New home for Hopkins research; Investment: Monday is set for a ceremonial groundbreaking for a $140 million gateway to the East Baltimore campus. Urban Landscape


RUNNING OUT OF research space, the Johns Hopkins School of Medicine will begin construction next week on a $140 million tower that will house more than 400 researchers and administrators and define a new gateway to the East Baltimore medical campus.

Hopkins has set Monday as the date for a ceremonial groundbreaking for the building, part of a large investment in research facilities in East Baltimore and the most expensive building constructed for the medical school.

Other recent capital investments by Hopkins include the $59 million Bunting-Blaustein Cancer Research Building on Orleans Street and the clinical research areas of the $125 million Harry and Jeanette Weinberg Comprehensive Cancer Center at Orleans and Broadway.

Planned for the southeast corner of North Broadway and East Madison Street, the newest tower is tentatively called the Broadway Research Building but might be renamed if one or more major donors emerge.

It will be a permanent home for the year-old McKusick-Nathans Institute for Genetic Medicine, now in several locations at Hopkins. It also will contain other school of medicine laboratories and a mouse breeding facility when it opens in early 2004.

Hopkins' School of Medicine receives more biomedical research funding from the National Institutes of Health than any other medical school - $255 million for 1999-2000. Administrators say Hopkins needs the new building so it can continue its pioneering research work, especially in new areas such as genetic medicine.

"To maintain this position, we need more space for our brilliant scientists," said Edward D. Miller, dean of the medical faculty and chief executive officer of Johns Hopkins Medicine.

The 380,000-square-foot research tower will be a "new gateway to the school of medicine and another step in our continuing effort to revitalize this part of the city," Miller said.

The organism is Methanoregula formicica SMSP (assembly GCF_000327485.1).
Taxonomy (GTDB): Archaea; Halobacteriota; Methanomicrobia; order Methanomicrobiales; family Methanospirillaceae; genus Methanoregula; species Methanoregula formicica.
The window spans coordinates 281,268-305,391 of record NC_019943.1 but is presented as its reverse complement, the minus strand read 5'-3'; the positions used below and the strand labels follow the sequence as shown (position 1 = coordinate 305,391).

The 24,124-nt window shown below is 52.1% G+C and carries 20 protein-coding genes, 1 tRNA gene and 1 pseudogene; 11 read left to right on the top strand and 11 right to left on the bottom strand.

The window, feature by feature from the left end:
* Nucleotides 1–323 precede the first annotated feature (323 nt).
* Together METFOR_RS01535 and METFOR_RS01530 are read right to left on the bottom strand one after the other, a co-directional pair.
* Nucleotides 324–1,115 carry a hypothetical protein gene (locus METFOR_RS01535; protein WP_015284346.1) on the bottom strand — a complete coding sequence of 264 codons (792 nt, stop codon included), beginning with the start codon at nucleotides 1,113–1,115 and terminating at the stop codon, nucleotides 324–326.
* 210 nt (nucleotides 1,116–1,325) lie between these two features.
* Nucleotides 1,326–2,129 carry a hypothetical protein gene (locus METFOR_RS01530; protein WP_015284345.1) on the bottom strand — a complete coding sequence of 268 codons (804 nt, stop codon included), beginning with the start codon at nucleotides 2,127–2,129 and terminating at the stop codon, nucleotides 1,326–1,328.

Payette Associates of Boston is the architect for the tower, with Barry Shiel as project manager. A construction manager will be selected by next month, according to Jack Grinnalds, senior director of facilities management for the medical school. Funds for construction are from loans, philanthropic gifts and the state, which is expected to provide $24.8 million, he said.

Wedge-shaped in plan, the building will have nine levels above ground and one level below grade, with research space occupying the upper six levels. Administrative space, loading docks and mechanical equipment will be on lower levels.

The Madison Street side will be clad in buff-colored masonry, to match nearby research buildings, and the south faM-gade will be clad mostly in glass to take advantage of views of the downtown skyline. On research levels, labs will be on the north side, and offices will be on the south side.

The tower will be connected on several levels to the 1991 Ross Research Building over Rutland Avenue and will partially frame a landscaped plaza in the middle of the block that will open onto Broadway. The courtyard will provide a new entryway to the Hopkins' research campus.

Because many of the changes in biomedicine will be driven by discoveries from the Human Genome Project, the McKusick-Nathans Institute will be a key program.

It was named for two Hopkins pioneers in genetics research, Victor McKusick, university professor of medical genetics, and Daniel Nathans, a Nobel laureate who died early this year. Scientists at the institute study genes that trigger disease directly and genes that make people more susceptible to diseases. Scientists will study how genes influence medical treatment.

Important for researchers in the new building, and those throughout Hopkins, will be the availability of "core facilities" - centers that offer often-costly cutting-edge technology or perform highly skilled techniques not possible in individual labs.

The new labs will reflect the blurring of scientific boundaries that is characteristic of biomedicine in that they probably won't be arranged traditionally by department. Biologists studying genes that control embryo development might be clustered with researchers studying mice that carry Down syndrome.

Organization to present three preservation awards

Baltimore County Historical Trust will hold its annual meeting at 7 p. m. June 15 at Jessop's Methodist Episcopal Church, 14019 York Road in Sparks. The organization will make preservation awards to Glyndon Train Station LLC; Joseph Klaff, curator of Gunpowder Copperworks; and Eleanor Lukanich of Dundalk-Patapsco Neck Historical Society. James Wollon, an architect who specializes in preservation, will be the featured speaker.

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